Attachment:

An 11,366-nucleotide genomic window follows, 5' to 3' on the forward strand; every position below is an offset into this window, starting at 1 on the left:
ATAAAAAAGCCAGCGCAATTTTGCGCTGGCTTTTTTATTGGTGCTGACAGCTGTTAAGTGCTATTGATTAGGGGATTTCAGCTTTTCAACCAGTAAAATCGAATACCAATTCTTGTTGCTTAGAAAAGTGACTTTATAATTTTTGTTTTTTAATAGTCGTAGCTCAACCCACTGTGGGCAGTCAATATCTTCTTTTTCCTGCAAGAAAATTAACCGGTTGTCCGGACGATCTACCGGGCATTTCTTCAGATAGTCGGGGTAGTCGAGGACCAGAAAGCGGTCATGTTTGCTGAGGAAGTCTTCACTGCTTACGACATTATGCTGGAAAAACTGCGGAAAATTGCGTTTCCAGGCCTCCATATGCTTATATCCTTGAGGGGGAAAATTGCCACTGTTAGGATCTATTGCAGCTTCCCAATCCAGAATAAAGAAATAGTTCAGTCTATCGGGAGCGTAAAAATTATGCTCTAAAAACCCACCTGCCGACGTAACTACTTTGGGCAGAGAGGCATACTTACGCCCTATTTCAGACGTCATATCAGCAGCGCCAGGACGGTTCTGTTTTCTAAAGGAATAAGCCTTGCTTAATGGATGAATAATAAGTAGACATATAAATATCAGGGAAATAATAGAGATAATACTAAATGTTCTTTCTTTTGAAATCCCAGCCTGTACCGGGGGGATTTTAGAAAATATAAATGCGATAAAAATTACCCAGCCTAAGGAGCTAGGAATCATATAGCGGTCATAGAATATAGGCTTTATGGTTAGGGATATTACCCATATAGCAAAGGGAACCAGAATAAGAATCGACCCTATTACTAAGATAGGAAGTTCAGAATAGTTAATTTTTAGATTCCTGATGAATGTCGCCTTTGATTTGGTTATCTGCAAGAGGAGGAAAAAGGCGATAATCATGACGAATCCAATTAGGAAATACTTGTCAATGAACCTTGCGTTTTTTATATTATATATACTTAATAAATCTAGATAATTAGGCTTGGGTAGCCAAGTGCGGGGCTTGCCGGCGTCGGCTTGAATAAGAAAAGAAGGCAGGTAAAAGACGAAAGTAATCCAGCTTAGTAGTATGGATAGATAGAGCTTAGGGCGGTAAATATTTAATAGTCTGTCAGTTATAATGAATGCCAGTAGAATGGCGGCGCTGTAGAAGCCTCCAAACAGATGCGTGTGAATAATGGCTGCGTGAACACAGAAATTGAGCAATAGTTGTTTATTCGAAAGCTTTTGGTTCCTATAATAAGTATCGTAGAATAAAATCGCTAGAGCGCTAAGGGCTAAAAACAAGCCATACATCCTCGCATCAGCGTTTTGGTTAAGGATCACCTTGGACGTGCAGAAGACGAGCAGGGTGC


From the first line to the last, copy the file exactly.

An 11,366-nucleotide genomic window follows, 5' to 3' on the forward strand; every position below is an offset into this window, starting at 1 on the left:
ATAAAAAAGCCAGCGCAATTTTGCGCTGGCTTTTTTATTGGTGCTGACAGCTGTTAAGTGCTATTGATTAGGGGATTTCAGCTTTTCAACCAGTAAAATCGAATACCAATTCTTGTTGCTTAGAAAAGTGACTTTATAATTTTTGTTTTTTAATAGTCGTAGCTCAACCCACTGTGGGCAGTCAATATCTTCTTTTTCCTGCAAGAAAATTAACCGGTTGTCCGGACGATCTACCGGGCATTTCTTCAGATAGTCGGGGTAGTCGAGGACCAGAAAGCGGTCATGTTTGCTGAGGAAGTCTTCACTGCTTACGACATTATGCTGGAAAAACTGCGGAAAATTGCGTTTCCAGGCCTCCATATGCTTATATCCTTGAGGGGGAAAATTGCCACTGTTAGGATCTATTGCAGCTTCCCAATCCAGAATAAAGAAATAGTTCAGTCTATCGGGAGCGTAAAAATTATGCTCTAAAAACCCACCTGCCGACGTAACTACTTTGGGCAGAGAGGCATACTTACGCCCTATTTCAGACGTCATATCAGCAGCGCCAGGACGGTTCTGTTTTCTAAAGGAATAAGCCTTGCTTAATGGATGAATAATAAGTAGACATATAAATATCAGGGAAATAATAGAGATAATACTAAATGTTCTTTCTTTTGAAATCCCAGCCTGTACCGGGGGGATTTTAGAAAATATAAATGCGATAAAAATTACCCAGCCTAAGGAGCTAGGAATCATATAGCGGTCATAGAATATAGGCTTTATGGTTAGGGATATTACCCATATAGCAAAGGGAACCAGAATAAGAATCGACCCTATTACTAAGATAGGAAGTTCAGAATAGTTAATTTTTAGATTCCTGATGAATGTCGCCTTTGATTTGGTTATCTGCAAGAGGAGGAAAAAGGCGATAATCATGACGAATCCAATTAGGAAATACTTGTCAATGAACCTTGCGTTTTTTATATTATATATACTTAATAAATCTAGATAATTAGGCTTGGGTAGCCAAGTGCGGGGCTTGCCGGCGTCGGCTTGAATAAGAAAAGAAGGCAGGTAAAAGACGAAAGTAATCCAGCTTAGTAGTATGGATAGATAGAGCTTAGGGCGGTAAATATTTAATAGTCTGTCAGTTATAATGAATGCCAGTAGAATGGCGGCGCTGTAGAAGCCTCCAAACAGATGCGTGTGAATAATGGCTGCGTGAACACAGAAATTGAGCAATAGTTGTTTATTCGAAAGCTTTTGGTTCCTATAATAAGTATCGTAGAATAAAATCGCTAGAGCGCTAAGGGCTAAAAACAAGCCATACATCCTCGCATCAGCGTTTTGGTTAAGGATCACCTTGGACGTGCAGAAGACGAGCAGGGTGC